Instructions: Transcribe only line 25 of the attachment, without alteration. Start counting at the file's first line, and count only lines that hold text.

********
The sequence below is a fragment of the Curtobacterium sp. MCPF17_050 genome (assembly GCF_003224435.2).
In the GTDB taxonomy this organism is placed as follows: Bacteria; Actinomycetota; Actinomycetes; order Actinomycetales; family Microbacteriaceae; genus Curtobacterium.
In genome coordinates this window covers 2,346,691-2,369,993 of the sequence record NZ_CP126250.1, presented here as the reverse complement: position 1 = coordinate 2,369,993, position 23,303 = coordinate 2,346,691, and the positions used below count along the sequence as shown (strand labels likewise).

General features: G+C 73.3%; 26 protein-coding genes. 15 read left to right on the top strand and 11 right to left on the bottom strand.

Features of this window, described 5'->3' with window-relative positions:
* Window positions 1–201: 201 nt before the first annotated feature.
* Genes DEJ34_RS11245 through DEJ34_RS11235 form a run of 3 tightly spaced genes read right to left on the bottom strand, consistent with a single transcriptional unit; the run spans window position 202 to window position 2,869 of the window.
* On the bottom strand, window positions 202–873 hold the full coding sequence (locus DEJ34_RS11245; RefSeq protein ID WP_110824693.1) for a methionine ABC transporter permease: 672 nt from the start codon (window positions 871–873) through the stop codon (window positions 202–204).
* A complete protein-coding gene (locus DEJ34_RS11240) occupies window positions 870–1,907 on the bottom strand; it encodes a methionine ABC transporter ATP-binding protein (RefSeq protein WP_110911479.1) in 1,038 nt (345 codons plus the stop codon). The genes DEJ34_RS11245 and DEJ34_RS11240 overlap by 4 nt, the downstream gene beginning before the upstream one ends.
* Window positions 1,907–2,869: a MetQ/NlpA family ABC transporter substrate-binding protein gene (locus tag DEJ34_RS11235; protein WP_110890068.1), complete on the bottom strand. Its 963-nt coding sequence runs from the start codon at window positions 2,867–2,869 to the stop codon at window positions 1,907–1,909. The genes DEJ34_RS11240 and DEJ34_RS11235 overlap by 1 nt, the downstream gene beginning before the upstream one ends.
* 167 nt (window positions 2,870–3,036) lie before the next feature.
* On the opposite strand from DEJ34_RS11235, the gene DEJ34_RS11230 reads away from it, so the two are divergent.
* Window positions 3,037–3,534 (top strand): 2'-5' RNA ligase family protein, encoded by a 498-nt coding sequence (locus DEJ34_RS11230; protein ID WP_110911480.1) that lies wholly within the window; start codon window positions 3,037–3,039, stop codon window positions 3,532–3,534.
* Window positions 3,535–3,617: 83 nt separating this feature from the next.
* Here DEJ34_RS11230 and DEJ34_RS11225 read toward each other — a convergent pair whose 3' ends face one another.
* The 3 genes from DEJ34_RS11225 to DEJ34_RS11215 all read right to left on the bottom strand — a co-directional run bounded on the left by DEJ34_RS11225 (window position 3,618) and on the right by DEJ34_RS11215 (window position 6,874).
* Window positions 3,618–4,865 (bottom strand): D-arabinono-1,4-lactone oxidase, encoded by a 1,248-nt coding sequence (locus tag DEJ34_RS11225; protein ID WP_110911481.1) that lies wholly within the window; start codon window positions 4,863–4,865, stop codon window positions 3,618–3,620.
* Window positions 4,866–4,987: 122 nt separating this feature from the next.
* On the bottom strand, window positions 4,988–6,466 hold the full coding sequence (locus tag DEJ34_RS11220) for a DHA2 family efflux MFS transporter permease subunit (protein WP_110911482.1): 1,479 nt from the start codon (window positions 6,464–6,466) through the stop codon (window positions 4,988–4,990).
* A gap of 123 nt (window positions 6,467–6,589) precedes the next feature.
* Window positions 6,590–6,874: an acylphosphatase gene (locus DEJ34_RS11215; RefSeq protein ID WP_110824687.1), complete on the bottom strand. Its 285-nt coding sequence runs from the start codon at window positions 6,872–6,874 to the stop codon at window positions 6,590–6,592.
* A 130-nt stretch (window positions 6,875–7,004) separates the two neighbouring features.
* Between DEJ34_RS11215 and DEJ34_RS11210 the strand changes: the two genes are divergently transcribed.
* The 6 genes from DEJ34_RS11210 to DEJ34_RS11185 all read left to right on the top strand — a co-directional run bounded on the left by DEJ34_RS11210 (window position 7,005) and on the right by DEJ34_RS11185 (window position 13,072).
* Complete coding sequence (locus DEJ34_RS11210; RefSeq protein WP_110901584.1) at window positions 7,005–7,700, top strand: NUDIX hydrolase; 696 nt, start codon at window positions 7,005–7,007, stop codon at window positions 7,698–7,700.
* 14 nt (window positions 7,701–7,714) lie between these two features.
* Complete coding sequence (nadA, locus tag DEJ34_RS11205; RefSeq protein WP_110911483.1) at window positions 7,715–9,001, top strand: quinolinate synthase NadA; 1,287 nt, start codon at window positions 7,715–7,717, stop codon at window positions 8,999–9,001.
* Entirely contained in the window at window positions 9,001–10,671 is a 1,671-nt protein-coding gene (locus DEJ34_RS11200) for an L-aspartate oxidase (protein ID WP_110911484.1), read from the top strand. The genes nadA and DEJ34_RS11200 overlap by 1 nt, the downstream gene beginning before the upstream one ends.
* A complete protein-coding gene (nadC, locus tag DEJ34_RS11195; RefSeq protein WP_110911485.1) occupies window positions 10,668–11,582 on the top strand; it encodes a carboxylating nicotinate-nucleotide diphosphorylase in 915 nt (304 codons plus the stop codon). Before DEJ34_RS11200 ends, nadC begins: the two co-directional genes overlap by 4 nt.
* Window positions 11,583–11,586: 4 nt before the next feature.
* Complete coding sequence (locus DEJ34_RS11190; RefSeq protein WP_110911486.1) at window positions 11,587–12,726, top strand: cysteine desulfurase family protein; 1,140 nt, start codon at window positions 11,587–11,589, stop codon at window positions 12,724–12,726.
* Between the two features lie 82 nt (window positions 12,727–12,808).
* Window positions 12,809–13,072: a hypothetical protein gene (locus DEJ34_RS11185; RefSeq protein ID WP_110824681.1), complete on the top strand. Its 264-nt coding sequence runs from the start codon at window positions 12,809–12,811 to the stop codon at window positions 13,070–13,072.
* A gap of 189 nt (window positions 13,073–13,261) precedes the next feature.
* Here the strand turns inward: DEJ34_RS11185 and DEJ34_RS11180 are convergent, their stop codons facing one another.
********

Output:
* Complete coding sequence (locus DEJ34_RS11210; RefSeq protein WP_110901584.1) at window positions 7,005–7,700, top strand: NUDIX hydrolase; 696 nt, start codon at window positions 7,005–7,007, stop codon at window positions 7,698–7,700.